The Culpepper Cattle Co. (1972)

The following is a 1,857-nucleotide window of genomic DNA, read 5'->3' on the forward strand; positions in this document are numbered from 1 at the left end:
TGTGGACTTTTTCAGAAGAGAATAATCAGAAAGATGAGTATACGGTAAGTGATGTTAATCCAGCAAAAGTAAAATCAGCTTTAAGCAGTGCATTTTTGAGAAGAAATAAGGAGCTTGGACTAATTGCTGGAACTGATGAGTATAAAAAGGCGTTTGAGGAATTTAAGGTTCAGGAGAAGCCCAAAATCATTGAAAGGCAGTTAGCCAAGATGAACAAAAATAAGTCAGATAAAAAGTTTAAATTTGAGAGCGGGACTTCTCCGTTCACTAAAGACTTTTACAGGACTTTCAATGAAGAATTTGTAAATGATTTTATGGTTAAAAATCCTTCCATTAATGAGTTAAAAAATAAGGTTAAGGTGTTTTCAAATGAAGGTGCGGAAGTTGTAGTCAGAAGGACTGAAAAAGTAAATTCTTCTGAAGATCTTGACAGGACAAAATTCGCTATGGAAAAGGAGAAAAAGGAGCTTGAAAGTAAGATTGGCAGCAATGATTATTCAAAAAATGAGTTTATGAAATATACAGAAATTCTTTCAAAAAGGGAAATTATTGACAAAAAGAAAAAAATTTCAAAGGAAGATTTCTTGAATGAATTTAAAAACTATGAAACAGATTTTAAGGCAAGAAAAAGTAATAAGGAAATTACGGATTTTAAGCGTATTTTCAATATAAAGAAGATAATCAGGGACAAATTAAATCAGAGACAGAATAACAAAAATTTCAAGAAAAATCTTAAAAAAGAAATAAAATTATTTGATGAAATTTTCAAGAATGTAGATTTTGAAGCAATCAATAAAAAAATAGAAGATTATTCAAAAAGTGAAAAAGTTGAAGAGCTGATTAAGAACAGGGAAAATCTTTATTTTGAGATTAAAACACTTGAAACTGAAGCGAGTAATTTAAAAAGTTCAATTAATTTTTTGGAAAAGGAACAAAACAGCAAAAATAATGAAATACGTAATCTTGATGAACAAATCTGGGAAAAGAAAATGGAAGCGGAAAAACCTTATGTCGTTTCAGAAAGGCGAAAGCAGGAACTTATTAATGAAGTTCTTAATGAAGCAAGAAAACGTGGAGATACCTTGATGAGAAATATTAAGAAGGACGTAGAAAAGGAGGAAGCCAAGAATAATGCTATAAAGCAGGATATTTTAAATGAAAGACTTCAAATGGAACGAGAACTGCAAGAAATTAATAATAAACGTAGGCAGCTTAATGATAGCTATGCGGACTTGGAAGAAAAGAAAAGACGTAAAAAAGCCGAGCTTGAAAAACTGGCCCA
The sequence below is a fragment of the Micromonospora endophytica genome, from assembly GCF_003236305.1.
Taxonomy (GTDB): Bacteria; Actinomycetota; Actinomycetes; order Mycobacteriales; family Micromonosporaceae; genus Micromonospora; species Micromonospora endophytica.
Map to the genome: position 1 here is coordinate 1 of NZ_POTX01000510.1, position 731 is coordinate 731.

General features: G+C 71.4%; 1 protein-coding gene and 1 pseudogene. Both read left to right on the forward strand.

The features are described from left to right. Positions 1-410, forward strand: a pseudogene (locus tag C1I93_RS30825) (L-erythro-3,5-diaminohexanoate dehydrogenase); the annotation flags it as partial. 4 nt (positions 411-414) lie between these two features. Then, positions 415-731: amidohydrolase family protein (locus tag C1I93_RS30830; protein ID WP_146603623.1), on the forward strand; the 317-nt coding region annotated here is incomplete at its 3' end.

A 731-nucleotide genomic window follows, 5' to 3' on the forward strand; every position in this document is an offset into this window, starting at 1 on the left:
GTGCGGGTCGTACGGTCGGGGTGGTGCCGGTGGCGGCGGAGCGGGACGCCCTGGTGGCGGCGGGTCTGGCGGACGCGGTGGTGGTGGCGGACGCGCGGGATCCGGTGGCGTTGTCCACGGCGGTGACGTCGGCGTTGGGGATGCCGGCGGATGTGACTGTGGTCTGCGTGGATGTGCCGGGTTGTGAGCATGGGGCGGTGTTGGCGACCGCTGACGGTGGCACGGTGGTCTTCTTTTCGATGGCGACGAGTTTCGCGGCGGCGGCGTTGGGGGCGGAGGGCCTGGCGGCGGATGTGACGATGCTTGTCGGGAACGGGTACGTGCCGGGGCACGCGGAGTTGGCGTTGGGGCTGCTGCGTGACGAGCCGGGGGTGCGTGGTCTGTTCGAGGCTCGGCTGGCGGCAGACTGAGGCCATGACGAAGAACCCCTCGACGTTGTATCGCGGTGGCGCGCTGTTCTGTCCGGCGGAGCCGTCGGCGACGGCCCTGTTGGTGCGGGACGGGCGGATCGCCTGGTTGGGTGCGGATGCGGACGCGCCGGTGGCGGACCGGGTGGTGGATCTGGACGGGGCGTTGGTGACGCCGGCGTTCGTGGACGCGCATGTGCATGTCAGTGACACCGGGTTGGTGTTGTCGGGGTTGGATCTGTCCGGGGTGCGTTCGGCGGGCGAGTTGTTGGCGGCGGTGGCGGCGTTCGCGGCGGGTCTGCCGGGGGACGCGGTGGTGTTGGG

The Culpepper Cattle Company is a worthy example of a certain kind of early-1970s Western: deglamorized, unromantic, and frankly violent. This one begins in familiar terms, as a greenhorn lad (Gary Grimes, recently deflowered in Summer of '42) joins a cattle drive, surrendering himself to the extremely focused leadership of boss Frank Culpepper (the authentically Western Billy "Green" Bush). The episodes that follow are engrossing and colorful, and the drive gets more interesting when a quartet of lethal hombres (among them Bo Hopkins, Luke Askew, and wild-eyed Geoffrey Lewis) join the ride. The business of frontier justice--which here usually means shooting strangers just to be on the safe side--is worked out in refreshingly unheroic ways. Clearly director Dick Richards (making his debut in a relatively brief directing career) is responding to the revisionist era, and specifically to the films of the great Sam Peckinpah; this movie's climax is a scaled-down nod to The Wild Bunch. Probably too scaled-down, given the somewhat abrupt ending. The music uses themes from Jerry Goldsmith's terrific score for The Flim-Flam Man, released five years earlier. Culpepper got lost in the flurry of revisionist westerns that sounded similar themes: The Cowboys, The Great Northfield, Minnesota Raid, and by far the best of this group, Robert Benton'sBad Company. All were released in 1972, a high-water mark for re-thinking the genre.